If you are using a highly concentrated soap nuts liquid, dilute it to the amount of solution your machine is designed to use (typically this is a couple ounces of liquid). Don’t rack your brain trying to be exact. Hence, if the soap nut concentrate suggests one teaspoon per load, simply mix the one teaspoon with water until you’ve reached the desired amount of solution you intend to use. If you are planning to do many loads feel free to make up enough solution in advance. High quality concentrates may be diluted without loss of shelf life.

Most soap nut liquids are much like any other detergent as far as the suggested amount per load, however there are concentrated soap nut extracts that are literally “off-the chart”. This is only common sense again: A soap nut formulator is by nature following a “greener path”. It is only logical for such companies to strive to minimize the carbon footprint of their formulas. That is the truly green thing to do.

(As an aside, I feel that such companies should be commended for walking their talk. That truly green path is certainly not the simple and easy one with the least resistance. Many obstacles are typically found. Innovation is the antithesis of “going with the flow.”)

No machine is designed to use such highly concentrated detergents, hence if you are using the detergent compartment(s), simply dilute it as described above. Very, very simple, right? With front loaders you will usually use the compartments. With top loaders you can just pour the concentrated extract directly into the water basin as it fills so prior dilution is not required.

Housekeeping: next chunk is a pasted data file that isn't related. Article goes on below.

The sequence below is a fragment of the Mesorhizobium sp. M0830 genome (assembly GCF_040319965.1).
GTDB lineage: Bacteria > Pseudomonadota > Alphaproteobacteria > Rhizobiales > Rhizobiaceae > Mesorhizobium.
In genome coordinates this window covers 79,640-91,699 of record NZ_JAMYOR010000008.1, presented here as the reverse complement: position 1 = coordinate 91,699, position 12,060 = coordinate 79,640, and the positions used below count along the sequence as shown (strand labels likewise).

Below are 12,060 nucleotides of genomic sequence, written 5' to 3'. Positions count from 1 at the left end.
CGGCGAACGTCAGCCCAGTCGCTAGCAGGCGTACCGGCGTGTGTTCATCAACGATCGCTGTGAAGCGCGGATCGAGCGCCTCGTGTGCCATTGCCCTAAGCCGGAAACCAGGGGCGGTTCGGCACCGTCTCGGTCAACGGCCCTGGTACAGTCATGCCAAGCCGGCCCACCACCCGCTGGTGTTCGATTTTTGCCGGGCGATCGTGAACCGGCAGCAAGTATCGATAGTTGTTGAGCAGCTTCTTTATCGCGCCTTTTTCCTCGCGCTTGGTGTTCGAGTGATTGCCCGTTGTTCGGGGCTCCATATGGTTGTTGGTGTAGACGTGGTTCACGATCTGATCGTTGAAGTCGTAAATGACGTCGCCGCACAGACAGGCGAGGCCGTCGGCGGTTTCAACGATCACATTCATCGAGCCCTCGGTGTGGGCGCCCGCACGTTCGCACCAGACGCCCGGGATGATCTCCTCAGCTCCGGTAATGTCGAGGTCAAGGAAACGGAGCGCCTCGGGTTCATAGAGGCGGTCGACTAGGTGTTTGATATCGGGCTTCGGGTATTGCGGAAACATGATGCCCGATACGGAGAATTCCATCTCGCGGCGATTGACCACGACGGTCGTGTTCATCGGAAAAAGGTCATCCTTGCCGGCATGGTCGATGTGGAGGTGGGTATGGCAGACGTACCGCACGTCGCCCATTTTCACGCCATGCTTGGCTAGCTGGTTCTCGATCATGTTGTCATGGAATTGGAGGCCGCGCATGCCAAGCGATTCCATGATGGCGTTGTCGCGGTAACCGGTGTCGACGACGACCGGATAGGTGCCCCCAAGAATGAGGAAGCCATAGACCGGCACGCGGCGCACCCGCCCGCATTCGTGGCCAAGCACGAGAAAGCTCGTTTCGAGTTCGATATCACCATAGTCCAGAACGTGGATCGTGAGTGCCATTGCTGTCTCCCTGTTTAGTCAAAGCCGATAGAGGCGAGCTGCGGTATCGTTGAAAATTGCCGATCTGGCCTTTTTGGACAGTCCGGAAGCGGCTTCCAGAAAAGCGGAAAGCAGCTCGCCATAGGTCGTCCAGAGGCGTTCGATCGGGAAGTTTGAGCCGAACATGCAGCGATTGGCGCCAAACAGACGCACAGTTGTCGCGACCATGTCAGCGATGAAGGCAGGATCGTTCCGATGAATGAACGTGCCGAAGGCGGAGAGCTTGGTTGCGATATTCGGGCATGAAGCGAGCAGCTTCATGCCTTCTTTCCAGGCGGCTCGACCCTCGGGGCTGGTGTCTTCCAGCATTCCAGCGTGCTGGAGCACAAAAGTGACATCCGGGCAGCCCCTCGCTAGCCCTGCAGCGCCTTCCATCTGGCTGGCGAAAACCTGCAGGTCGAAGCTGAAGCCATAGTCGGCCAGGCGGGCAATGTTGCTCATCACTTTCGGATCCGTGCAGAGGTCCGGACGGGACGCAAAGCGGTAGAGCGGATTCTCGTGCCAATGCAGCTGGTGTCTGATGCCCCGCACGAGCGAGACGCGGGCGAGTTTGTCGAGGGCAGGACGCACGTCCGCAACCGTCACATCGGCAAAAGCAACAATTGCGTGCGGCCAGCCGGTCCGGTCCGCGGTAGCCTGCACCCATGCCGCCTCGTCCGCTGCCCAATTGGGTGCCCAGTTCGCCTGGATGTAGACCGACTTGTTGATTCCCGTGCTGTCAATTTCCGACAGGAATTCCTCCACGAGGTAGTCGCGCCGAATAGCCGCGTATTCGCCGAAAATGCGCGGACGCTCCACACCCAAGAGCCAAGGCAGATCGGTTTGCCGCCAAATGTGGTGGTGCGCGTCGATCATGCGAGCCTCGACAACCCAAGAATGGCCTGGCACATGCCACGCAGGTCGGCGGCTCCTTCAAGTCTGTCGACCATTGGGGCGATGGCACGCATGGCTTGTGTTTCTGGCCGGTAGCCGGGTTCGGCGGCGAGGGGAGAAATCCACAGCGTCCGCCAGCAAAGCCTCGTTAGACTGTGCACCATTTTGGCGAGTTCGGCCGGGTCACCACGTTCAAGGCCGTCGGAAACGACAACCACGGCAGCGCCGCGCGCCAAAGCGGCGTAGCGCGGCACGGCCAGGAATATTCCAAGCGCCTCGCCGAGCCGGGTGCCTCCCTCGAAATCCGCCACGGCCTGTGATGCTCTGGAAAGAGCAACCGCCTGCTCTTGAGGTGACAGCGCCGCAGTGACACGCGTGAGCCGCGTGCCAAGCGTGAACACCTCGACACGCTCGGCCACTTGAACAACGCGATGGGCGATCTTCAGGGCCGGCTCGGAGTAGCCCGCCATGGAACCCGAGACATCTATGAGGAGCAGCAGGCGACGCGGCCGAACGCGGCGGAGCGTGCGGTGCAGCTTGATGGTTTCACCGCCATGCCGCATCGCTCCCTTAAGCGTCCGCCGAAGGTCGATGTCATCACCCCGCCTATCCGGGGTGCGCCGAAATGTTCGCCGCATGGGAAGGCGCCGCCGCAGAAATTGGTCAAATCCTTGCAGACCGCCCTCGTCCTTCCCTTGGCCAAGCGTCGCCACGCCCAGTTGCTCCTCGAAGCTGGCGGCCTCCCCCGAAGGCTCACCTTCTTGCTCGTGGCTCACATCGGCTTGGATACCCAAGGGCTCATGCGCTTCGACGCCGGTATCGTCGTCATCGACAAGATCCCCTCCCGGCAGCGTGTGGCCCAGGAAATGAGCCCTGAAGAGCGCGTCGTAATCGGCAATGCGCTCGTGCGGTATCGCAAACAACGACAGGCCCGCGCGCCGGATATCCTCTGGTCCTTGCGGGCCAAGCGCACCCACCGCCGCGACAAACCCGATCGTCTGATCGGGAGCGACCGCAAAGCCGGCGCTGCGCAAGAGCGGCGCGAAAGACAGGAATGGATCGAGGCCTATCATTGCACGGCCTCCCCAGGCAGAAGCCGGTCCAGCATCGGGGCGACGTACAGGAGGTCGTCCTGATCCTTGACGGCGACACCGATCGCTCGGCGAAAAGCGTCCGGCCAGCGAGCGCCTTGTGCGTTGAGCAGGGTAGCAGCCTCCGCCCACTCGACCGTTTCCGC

Isn’t this easy? Plain old common sense again, right? There is no rocket science here. Good results are what we are striving for. It may take a couple loads to dial in the best results, but you will soon just “know” what to do. If you have a pre-wash and a main wash cycle, simply use as your owner’s manual suggests.

Traditional Soap Nut Usage:
Finally, let’s get to the age-old, traditional use of soap nuts. That is using raw soap nuts in a wash bag. It is extremely simple, but the most difficult method to wrap your brain around. With traditional usage, forget about your machine’s compartments entirely. Simply toss the bag right in with your laundry. Period. It doesn’t matter whether your machine is standard, HE, front-loading, top-loading or whatever. All we want to achieve is to get the wash bag to be washed right along with the rest of your laundry. Note: the traditional method of usage is the most economical method as long as it is used properly. (Much more on that in another article.)